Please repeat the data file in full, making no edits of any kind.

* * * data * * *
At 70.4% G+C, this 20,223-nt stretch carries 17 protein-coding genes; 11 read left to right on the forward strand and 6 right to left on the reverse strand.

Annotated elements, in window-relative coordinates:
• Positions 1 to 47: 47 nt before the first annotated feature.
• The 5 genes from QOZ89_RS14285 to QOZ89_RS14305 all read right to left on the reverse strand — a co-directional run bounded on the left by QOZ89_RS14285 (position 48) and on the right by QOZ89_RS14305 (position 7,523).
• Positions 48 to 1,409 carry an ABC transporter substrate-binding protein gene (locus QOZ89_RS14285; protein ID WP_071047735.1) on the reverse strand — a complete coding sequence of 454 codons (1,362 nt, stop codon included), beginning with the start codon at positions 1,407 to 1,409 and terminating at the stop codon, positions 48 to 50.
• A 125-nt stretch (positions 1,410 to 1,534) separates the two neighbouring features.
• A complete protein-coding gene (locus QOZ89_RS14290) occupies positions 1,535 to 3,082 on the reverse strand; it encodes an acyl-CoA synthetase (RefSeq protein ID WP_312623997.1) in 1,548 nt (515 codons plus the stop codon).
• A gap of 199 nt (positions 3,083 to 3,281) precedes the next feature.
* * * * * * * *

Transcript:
At 70.4% G+C, this 20,223-nt stretch carries 17 protein-coding genes; 11 read left to right on the forward strand and 6 right to left on the reverse strand.

Annotated elements, in window-relative coordinates:
• Positions 1 to 47: 47 nt before the first annotated feature.
• The 5 genes from QOZ89_RS14285 to QOZ89_RS14305 all read right to left on the reverse strand — a co-directional run bounded on the left by QOZ89_RS14285 (position 48) and on the right by QOZ89_RS14305 (position 7,523).
• Positions 48 to 1,409 carry an ABC transporter substrate-binding protein gene (locus QOZ89_RS14285; protein ID WP_071047735.1) on the reverse strand — a complete coding sequence of 454 codons (1,362 nt, stop codon included), beginning with the start codon at positions 1,407 to 1,409 and terminating at the stop codon, positions 48 to 50.
• A 125-nt stretch (positions 1,410 to 1,534) separates the two neighbouring features.
• A complete protein-coding gene (locus QOZ89_RS14290) occupies positions 1,535 to 3,082 on the reverse strand; it encodes an acyl-CoA synthetase (RefSeq protein ID WP_312623997.1) in 1,548 nt (515 codons plus the stop codon).
• A gap of 199 nt (positions 3,083 to 3,281) precedes the next feature.